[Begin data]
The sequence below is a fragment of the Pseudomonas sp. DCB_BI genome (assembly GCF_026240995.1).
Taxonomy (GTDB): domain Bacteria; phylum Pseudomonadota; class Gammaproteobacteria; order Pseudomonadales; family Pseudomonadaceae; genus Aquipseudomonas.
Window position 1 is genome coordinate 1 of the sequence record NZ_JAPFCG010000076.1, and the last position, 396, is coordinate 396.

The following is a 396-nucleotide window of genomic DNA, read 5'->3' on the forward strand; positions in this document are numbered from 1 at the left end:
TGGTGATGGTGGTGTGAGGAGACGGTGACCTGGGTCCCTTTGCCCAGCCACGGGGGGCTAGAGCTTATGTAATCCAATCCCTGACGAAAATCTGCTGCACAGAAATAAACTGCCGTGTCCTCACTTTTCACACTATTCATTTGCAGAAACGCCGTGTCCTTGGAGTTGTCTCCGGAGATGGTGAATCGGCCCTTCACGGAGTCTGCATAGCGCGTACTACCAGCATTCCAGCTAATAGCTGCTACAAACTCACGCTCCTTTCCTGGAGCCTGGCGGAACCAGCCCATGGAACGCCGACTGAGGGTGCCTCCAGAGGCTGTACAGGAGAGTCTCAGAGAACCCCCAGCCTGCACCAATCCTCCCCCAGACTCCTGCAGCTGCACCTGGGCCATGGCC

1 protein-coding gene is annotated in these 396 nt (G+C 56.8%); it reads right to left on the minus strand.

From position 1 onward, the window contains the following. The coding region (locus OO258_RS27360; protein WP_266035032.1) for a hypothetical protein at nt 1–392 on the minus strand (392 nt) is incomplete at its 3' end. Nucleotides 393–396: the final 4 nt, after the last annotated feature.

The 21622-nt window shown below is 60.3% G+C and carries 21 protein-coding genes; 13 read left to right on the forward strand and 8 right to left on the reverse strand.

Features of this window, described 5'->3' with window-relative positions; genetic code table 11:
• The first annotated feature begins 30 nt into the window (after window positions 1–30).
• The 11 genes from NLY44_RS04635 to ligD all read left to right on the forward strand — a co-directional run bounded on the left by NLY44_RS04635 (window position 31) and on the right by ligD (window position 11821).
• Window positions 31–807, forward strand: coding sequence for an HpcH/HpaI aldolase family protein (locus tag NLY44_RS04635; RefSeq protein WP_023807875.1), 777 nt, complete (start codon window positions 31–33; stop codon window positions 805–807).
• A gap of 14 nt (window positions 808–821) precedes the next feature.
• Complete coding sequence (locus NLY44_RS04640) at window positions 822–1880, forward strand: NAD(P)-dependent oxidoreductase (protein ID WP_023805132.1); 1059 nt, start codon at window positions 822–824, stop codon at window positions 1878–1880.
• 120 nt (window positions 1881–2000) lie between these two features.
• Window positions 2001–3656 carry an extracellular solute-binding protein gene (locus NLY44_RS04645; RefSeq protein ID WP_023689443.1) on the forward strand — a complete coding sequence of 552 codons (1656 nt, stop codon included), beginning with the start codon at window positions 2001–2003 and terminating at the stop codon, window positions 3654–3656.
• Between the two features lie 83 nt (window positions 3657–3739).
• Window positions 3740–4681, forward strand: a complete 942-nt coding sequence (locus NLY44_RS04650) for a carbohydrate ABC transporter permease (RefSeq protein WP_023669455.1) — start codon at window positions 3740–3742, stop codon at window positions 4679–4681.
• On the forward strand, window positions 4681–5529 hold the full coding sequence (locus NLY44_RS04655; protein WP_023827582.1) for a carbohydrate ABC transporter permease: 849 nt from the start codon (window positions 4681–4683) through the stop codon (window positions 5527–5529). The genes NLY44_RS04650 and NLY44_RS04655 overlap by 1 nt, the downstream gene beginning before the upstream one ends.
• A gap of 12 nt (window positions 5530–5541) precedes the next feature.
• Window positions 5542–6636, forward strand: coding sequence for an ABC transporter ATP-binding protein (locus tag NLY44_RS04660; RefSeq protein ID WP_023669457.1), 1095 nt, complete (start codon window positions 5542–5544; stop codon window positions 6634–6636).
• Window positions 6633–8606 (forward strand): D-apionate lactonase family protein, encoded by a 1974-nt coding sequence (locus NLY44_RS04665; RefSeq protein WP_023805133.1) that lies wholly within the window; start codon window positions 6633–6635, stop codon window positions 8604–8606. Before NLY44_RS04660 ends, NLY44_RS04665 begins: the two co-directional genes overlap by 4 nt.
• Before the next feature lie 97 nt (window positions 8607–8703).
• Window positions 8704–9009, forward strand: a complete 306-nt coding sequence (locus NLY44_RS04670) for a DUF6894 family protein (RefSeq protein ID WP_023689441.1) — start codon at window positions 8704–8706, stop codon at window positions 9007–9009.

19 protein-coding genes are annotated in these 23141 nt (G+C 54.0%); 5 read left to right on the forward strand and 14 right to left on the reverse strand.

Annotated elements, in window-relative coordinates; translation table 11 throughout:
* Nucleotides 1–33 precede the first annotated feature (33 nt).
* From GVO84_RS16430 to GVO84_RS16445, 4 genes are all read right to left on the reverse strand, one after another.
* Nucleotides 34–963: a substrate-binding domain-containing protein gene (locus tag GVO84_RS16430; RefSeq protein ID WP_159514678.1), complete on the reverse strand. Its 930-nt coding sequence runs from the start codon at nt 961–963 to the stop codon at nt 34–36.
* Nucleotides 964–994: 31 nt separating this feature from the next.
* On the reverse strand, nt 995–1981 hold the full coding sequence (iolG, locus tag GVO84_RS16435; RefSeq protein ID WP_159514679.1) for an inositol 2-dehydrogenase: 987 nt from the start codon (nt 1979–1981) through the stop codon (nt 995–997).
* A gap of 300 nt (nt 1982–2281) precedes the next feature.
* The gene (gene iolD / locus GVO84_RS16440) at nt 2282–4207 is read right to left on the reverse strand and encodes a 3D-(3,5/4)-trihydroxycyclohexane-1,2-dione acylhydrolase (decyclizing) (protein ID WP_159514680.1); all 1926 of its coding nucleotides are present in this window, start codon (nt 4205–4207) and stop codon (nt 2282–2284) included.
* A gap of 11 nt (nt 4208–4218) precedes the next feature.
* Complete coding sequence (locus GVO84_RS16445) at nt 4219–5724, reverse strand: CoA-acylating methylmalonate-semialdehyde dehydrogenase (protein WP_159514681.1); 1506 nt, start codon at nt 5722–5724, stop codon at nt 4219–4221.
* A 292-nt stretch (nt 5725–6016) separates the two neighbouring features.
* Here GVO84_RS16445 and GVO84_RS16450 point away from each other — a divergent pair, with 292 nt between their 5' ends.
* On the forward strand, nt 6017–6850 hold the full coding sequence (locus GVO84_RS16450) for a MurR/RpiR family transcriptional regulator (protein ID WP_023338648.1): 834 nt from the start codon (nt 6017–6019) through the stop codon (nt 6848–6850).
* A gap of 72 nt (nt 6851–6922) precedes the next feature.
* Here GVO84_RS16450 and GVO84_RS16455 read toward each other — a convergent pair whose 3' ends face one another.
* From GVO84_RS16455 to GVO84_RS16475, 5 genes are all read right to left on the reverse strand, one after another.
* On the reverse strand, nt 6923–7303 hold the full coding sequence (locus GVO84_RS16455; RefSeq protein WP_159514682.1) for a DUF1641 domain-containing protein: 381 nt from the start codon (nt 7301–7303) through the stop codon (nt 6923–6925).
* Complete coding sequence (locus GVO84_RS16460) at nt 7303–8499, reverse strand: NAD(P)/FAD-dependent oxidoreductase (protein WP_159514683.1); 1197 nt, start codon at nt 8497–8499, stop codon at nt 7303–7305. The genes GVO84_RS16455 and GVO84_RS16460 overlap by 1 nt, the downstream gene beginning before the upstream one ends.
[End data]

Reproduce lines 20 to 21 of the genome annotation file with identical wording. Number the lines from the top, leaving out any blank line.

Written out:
• A gap of 12 nt (window positions 5530–5541) precedes the next feature.
• Window positions 5542–6636, forward strand: coding sequence for an ABC transporter ATP-binding protein (locus tag NLY44_RS04660; RefSeq protein ID WP_023669457.1), 1095 nt, complete (start codon window positions 5542–5544; stop codon window positions 6634–6636).